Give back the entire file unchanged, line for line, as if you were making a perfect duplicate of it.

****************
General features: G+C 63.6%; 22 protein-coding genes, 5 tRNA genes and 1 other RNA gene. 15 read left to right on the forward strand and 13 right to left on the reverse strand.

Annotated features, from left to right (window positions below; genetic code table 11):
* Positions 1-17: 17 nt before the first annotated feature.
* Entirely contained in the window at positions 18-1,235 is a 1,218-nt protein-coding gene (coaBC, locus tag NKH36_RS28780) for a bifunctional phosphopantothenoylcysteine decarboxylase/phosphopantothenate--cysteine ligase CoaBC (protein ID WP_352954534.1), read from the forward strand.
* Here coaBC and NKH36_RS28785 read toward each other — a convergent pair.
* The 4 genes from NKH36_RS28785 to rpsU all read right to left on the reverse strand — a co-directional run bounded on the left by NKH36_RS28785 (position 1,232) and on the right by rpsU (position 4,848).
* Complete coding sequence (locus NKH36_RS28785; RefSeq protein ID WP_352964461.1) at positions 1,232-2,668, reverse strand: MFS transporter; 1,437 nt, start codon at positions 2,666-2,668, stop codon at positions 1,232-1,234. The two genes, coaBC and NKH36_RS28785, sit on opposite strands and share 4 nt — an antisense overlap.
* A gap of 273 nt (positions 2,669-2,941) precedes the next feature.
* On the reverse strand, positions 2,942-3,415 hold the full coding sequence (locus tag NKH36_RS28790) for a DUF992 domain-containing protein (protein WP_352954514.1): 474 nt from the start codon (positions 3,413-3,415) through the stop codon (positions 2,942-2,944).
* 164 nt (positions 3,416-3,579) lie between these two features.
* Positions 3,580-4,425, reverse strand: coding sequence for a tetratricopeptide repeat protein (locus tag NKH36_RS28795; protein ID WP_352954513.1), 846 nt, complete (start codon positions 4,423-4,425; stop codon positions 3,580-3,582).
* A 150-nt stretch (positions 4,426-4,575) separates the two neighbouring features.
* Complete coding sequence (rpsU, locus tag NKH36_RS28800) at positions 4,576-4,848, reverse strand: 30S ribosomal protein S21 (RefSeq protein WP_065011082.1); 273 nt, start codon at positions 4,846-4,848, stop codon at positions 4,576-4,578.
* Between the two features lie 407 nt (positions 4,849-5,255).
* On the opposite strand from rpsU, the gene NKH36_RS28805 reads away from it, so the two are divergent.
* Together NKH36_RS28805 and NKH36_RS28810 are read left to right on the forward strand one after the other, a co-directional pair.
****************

General features: G+C 63.6%; 22 protein-coding genes, 5 tRNA genes and 1 other RNA gene. 15 read left to right on the forward strand and 13 right to left on the reverse strand.

Annotated features, from left to right (window positions below; genetic code table 11):
* Positions 1-17: 17 nt before the first annotated feature.
* Entirely contained in the window at positions 18-1,235 is a 1,218-nt protein-coding gene (coaBC, locus tag NKH36_RS28780) for a bifunctional phosphopantothenoylcysteine decarboxylase/phosphopantothenate--cysteine ligase CoaBC (protein ID WP_352954534.1), read from the forward strand.
* Here coaBC and NKH36_RS28785 read toward each other — a convergent pair.
* The 4 genes from NKH36_RS28785 to rpsU all read right to left on the reverse strand — a co-directional run bounded on the left by NKH36_RS28785 (position 1,232) and on the right by rpsU (position 4,848).
* Complete coding sequence (locus NKH36_RS28785; RefSeq protein ID WP_352964461.1) at positions 1,232-2,668, reverse strand: MFS transporter; 1,437 nt, start codon at positions 2,666-2,668, stop codon at positions 1,232-1,234. The two genes, coaBC and NKH36_RS28785, sit on opposite strands and share 4 nt — an antisense overlap.
* A gap of 273 nt (positions 2,669-2,941) precedes the next feature.
* On the reverse strand, positions 2,942-3,415 hold the full coding sequence (locus tag NKH36_RS28790) for a DUF992 domain-containing protein (protein WP_352954514.1): 474 nt from the start codon (positions 3,413-3,415) through the stop codon (positions 2,942-2,944).
* 164 nt (positions 3,416-3,579) lie between these two features.
* Positions 3,580-4,425, reverse strand: coding sequence for a tetratricopeptide repeat protein (locus tag NKH36_RS28795; protein ID WP_352954513.1), 846 nt, complete (start codon positions 4,423-4,425; stop codon positions 3,580-3,582).
* A 150-nt stretch (positions 4,426-4,575) separates the two neighbouring features.
* Complete coding sequence (rpsU, locus tag NKH36_RS28800) at positions 4,576-4,848, reverse strand: 30S ribosomal protein S21 (RefSeq protein WP_065011082.1); 273 nt, start codon at positions 4,846-4,848, stop codon at positions 4,576-4,578.
* Between the two features lie 407 nt (positions 4,849-5,255).
* On the opposite strand from rpsU, the gene NKH36_RS28805 reads away from it, so the two are divergent.
* Together NKH36_RS28805 and NKH36_RS28810 are read left to right on the forward strand one after the other, a co-directional pair.